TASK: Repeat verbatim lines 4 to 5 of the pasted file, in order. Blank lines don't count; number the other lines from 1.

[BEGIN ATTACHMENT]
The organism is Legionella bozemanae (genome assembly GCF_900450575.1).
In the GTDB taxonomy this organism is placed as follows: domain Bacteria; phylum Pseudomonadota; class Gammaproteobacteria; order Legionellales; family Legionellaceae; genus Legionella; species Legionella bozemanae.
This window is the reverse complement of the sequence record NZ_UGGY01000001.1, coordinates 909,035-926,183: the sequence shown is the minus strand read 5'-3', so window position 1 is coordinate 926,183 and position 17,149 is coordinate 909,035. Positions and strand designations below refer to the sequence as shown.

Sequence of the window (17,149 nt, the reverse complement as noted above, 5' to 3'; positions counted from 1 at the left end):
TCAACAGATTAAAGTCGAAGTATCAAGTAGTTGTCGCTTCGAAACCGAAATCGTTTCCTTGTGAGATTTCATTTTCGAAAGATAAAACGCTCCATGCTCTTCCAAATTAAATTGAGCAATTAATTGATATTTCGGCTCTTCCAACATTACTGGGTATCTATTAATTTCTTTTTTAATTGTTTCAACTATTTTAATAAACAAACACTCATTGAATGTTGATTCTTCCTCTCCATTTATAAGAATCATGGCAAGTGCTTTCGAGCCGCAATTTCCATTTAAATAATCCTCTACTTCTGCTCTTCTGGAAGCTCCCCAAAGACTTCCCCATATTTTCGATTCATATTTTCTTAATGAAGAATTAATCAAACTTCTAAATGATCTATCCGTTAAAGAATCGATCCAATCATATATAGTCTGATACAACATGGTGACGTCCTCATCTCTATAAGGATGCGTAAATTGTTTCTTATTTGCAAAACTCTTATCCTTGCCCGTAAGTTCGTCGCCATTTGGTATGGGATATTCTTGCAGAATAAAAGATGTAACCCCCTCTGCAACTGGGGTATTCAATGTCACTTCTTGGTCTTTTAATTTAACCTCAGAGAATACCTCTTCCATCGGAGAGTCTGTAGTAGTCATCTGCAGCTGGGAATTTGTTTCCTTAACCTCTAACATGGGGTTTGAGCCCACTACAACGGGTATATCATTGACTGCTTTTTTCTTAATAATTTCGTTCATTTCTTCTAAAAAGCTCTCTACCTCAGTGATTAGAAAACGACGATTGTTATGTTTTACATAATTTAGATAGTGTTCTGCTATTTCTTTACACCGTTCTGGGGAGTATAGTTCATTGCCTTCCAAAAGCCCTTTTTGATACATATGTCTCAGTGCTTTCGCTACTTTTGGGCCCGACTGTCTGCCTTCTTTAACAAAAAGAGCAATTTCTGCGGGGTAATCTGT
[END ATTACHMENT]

Sequence of the window (17,149 nt, the reverse complement as noted above, 5' to 3'; positions counted from 1 at the left end):
TCAACAGATTAAAGTCGAAGTATCAAGTAGTTGTCGCTTCGAAACCGAAATCGTTTCCTTGTGAGATTTCATTTTCGAAAGATAAAACGCTCCATGCTCTTCCAAATTAAATTGAGCAATTAATTGATATTTCGGCTCTTCCAACATTACTGGGTATCTATTAATTTCTTTTTTAATTGTTTCAACTATTTTAATAAACAAACACTCATTGAATGTTGATTCTTCCTCTCCATTTATAAGAATCATGGCAAGTGCTTTCGAGCCGCAATTTCCATTTAAATAATCCTCTACTTCTGCTCTTCTGGAAGCTCCCCAAAGACTTCCCCATATTTTCGATTCATATTTTCTTAATGAAGAATTAATCAAACTTCTAAATGATCTATCCGTTAAAGAATCGATCCAATCATATATAGTCTGATACAACATGGTGACGTCCTCATCTCTATAAGGATGCGTAAATTGTTTCTTATTTGCAAAACTCTTATCCTTGCCCGTAAGTTCGTCGCCATTTGGTATGGGATATTCTTGCAGAATAAAAGATGTAACCCCCTCTGCAACTGGGGTATTCAATGTCACTTCTTGGTCTTTTAATTTAACCTCAGAGAATACCTCTTCCATCGGAGAGTCTGTAGTAGTCATCTGCAGCTGGGAATTTGTTTCCTTAACCTCTAACATGGGGTTTGAGCCCACTACAACGGGTATATCATTGACTGCTTTTTTCTTAATAATTTCGTTCATTTCTTCTAAAAAGCTCTCTACCTCAGTGATTAGAAAACGACGATTGTTATGTTTTACATAATTTAGATAGTGTTCTGCTATTTCTTTACACCGTTCTGGGGAGTATAGTTCATTGCCTTCCAAAAGCCCTTTTTGATACATATGTCTCAGTGCTTTCGCTACTTTTGGGCCCGACTGTCTGCCTTCTTTAACAAAAAGAGCAATTTCTGCGGGGTAATCTGT